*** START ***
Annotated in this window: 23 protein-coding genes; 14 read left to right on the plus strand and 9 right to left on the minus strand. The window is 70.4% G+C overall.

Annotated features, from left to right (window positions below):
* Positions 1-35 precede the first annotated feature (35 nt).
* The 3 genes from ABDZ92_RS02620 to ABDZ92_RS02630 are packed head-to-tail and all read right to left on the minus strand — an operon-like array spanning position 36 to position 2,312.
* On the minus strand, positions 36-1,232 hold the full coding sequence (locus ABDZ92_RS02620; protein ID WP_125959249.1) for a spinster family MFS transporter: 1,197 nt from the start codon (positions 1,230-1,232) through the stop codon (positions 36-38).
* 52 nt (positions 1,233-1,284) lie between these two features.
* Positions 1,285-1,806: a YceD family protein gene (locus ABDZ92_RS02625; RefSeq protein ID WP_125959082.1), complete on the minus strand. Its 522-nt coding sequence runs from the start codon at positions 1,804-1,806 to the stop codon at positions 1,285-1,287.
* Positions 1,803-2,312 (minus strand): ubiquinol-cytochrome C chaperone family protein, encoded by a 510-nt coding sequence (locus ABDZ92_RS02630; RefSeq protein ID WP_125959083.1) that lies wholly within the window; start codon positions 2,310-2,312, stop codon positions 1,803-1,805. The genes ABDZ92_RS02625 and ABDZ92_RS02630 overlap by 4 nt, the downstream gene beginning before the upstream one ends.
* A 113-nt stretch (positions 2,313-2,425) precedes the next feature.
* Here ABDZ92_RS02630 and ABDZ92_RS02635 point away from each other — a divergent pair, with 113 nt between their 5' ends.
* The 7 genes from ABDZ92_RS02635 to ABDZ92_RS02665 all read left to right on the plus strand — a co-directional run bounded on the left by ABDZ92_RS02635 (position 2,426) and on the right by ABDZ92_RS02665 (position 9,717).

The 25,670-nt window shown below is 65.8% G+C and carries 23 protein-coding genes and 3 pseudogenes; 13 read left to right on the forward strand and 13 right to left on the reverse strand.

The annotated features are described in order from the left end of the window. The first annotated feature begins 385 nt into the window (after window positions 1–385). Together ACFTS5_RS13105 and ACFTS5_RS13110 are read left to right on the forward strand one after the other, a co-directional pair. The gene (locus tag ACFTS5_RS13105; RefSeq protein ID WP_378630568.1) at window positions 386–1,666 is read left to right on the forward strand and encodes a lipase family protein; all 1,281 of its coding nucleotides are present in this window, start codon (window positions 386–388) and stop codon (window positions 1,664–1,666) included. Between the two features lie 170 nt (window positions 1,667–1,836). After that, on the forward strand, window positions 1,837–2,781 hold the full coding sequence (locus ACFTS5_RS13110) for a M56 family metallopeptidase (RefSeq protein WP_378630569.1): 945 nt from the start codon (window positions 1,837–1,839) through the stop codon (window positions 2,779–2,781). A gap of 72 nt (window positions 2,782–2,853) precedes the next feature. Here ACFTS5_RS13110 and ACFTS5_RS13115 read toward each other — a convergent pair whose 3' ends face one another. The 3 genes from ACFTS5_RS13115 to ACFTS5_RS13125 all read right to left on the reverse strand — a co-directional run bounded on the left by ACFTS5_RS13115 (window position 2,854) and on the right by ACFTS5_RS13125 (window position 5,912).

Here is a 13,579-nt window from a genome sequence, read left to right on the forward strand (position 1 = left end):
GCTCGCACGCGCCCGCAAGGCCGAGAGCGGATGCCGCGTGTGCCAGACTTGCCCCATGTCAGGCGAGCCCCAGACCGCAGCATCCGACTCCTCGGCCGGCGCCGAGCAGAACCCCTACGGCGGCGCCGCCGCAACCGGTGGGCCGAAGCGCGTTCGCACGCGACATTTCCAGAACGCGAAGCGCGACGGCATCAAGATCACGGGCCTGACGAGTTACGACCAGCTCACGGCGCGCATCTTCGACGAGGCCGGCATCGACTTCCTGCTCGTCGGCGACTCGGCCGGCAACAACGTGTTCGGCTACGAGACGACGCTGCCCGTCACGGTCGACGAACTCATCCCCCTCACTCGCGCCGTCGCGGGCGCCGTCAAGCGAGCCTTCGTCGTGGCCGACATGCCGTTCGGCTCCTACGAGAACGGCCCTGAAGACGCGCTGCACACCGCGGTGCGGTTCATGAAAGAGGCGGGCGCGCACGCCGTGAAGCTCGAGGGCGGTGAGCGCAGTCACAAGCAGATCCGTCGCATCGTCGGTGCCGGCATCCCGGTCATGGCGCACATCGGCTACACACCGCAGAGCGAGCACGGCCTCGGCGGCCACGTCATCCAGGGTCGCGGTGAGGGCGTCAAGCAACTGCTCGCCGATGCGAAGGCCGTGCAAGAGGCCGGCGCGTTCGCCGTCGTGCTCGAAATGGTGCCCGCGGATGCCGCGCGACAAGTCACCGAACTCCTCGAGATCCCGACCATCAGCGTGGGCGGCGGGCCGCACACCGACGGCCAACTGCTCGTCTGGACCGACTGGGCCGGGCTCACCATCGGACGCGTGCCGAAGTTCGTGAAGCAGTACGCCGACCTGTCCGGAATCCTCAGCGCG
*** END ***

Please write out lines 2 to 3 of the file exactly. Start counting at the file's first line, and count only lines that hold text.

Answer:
Annotated features, from left to right (window positions below):
* Positions 1-35 precede the first annotated feature (35 nt).